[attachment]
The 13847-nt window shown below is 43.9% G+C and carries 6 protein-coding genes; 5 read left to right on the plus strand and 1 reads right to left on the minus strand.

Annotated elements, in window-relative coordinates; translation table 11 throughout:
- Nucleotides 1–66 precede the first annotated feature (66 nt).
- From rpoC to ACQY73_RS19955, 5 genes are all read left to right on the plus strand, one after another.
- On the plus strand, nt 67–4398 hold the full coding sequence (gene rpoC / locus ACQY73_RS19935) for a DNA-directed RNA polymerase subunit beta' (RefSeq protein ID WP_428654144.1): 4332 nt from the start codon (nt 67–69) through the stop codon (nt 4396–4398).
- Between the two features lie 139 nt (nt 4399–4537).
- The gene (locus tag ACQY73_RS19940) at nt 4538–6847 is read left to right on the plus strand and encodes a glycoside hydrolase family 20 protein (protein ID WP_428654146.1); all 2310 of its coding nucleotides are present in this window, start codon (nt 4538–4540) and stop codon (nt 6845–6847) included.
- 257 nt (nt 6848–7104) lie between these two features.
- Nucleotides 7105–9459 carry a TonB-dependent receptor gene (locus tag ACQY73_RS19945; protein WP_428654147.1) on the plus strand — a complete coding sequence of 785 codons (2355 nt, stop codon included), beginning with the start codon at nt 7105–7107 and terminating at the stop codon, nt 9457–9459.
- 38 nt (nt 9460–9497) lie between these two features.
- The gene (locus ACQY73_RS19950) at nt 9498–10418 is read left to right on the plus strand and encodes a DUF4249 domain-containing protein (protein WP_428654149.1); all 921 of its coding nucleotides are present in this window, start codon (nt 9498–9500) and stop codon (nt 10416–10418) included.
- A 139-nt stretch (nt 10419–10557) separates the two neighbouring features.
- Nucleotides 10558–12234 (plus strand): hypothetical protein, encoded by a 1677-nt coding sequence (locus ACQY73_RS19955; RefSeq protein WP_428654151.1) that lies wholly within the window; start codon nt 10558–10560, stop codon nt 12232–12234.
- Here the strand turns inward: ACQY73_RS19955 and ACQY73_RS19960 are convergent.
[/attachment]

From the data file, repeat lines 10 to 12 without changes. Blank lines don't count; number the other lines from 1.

- 38 nt (nt 9460–9497) lie between these two features.
- The gene (locus ACQY73_RS19950) at nt 9498–10418 is read left to right on the plus strand and encodes a DUF4249 domain-containing protein (protein WP_428654149.1); all 921 of its coding nucleotides are present in this window, start codon (nt 9498–9500) and stop codon (nt 10416–10418) included.
- A 139-nt stretch (nt 10419–10557) separates the two neighbouring features.